Detection of D-amino acid oxidase using hyperpolarized molecular probes
Alice Radaelli1, Hikari Ananda Infinity Yoshihara1, and Rolf Gruetter1,2

1Laboratory for Functional and Metabolic Imaging (LIFMET), EPFL, Lausanne, Switzerland, 2Center for Biomedical Imaging (CIBM), Lausanne, Switzerland


D-amino acid oxidase (DAO) is an enzyme that catalyzes the degradation of D-amino acids in the body. Here, we explored the possibility of detecting D-amino acid oxidase activity by monitoring its metabolism in the rat kidney after a bolus injection of hyperpolarized D-[1-13C]alanine. Our data show that D-alanine is readily converted to lactate only when the DAO enzyme is not inhibited, indicating that the observed metabolism is that of DAO.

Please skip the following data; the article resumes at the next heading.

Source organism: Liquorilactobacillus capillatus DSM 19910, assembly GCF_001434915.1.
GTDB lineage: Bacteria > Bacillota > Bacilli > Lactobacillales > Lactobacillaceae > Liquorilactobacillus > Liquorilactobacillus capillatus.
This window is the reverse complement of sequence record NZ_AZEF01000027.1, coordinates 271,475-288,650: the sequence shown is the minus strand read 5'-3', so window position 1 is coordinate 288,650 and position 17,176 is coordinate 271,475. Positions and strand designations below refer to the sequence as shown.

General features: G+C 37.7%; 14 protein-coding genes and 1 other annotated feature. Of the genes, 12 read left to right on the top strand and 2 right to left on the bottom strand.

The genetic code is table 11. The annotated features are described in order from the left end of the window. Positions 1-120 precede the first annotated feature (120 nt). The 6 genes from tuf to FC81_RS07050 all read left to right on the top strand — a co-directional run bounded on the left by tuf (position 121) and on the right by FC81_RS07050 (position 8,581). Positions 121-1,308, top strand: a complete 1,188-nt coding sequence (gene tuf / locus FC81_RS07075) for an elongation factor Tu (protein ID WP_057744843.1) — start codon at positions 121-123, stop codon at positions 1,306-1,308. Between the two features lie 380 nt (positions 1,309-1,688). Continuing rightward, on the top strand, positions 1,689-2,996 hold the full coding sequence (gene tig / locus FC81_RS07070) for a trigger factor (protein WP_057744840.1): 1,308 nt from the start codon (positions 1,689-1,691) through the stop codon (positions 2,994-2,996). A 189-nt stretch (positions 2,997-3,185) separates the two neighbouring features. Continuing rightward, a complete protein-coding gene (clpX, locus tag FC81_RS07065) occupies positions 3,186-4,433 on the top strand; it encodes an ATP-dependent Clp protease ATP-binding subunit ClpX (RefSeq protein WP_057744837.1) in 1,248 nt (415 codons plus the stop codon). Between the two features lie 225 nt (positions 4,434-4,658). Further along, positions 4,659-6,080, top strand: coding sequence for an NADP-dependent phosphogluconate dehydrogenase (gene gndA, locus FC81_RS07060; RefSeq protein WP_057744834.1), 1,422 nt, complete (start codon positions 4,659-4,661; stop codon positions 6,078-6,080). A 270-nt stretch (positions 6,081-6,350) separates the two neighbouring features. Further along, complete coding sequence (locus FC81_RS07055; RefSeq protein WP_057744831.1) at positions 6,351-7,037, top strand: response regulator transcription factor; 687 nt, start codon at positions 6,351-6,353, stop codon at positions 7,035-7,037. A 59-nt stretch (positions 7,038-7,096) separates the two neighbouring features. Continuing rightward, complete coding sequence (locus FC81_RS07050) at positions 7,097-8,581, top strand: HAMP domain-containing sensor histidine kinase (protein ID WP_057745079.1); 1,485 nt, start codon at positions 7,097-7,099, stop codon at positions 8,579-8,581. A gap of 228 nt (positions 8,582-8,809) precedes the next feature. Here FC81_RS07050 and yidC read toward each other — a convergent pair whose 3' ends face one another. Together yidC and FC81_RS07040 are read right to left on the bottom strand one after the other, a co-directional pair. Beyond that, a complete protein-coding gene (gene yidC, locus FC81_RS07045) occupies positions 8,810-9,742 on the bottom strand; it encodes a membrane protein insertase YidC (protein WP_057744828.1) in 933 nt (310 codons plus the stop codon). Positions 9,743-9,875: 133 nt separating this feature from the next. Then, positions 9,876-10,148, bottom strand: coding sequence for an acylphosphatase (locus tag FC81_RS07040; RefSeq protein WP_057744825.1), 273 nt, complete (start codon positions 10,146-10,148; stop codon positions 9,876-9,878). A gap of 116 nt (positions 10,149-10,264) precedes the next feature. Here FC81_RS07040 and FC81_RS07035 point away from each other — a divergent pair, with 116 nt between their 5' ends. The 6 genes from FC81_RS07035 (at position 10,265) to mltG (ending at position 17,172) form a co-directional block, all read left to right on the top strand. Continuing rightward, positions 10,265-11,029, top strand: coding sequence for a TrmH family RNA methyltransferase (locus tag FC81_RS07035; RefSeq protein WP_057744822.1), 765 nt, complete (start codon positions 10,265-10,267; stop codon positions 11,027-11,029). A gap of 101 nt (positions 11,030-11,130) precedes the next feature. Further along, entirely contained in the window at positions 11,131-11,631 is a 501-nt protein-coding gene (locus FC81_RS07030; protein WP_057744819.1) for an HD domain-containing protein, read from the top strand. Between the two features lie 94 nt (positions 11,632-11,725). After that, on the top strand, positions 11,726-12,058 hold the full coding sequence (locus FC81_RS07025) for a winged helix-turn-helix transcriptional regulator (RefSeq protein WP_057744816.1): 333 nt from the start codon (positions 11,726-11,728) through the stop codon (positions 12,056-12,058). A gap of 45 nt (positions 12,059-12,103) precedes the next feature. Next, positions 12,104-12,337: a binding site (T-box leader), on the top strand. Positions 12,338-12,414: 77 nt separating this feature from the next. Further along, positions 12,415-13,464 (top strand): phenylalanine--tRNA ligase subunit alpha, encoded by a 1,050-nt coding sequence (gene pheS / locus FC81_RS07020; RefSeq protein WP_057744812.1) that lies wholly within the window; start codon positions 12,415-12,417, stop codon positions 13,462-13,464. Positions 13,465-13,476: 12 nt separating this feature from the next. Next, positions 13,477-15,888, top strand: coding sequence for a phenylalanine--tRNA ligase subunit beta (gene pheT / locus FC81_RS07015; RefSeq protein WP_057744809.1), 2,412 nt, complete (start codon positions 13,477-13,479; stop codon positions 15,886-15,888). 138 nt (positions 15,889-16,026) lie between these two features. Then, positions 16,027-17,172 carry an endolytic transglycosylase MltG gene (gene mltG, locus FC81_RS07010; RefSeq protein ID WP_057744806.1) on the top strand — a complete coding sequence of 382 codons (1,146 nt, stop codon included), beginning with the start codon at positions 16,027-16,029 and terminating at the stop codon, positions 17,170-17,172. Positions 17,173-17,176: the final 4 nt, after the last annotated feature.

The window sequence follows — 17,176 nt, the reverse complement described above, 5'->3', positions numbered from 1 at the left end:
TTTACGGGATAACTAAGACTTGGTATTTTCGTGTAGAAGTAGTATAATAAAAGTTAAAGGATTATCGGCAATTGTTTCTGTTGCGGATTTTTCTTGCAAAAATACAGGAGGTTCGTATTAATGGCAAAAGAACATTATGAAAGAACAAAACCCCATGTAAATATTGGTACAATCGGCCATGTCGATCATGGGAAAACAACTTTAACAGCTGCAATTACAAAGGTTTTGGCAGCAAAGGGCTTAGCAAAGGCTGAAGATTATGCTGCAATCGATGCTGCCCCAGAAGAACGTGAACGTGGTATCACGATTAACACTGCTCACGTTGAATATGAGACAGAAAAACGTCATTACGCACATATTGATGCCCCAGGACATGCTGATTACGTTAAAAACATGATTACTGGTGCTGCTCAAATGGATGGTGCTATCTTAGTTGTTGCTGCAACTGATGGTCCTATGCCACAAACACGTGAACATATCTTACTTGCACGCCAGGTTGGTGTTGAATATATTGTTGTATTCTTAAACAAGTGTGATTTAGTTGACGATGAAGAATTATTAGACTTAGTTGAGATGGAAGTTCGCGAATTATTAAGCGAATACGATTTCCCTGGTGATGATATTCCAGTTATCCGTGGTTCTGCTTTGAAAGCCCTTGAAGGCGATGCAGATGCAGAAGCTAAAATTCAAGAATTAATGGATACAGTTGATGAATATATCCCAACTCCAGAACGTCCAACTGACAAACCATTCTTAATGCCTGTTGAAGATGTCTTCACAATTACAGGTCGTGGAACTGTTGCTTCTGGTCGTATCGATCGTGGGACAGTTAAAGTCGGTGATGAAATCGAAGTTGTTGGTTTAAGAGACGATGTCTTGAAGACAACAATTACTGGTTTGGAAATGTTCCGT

An increasing number of studies recognizes D-amino acids and as biomarkers of kidney and brain diseases1,2. Their levels in tissues and blood stream are mainly regulated by the enzyme D-amino acid oxidase (DAO), whose function is to promote their degradation by catalyzing oxidative deamination and producing the corresponding 2-oxo acid. DAO is located in the peroxisome and is most abundant in the kidneys, but it’s also found in the brain and liver of most mammals. The activity of this enzyme is traditionally detected by measuring in vitro its reaction products with chromatographic or colorimetric methods. The present study aims to assess the feasibility of exploiting the high sensitivity given by dynamic nuclear polarization to detect rat kidney DAO activity in a minimally invasive way using hyperpolarized D-[1-13C]alanine.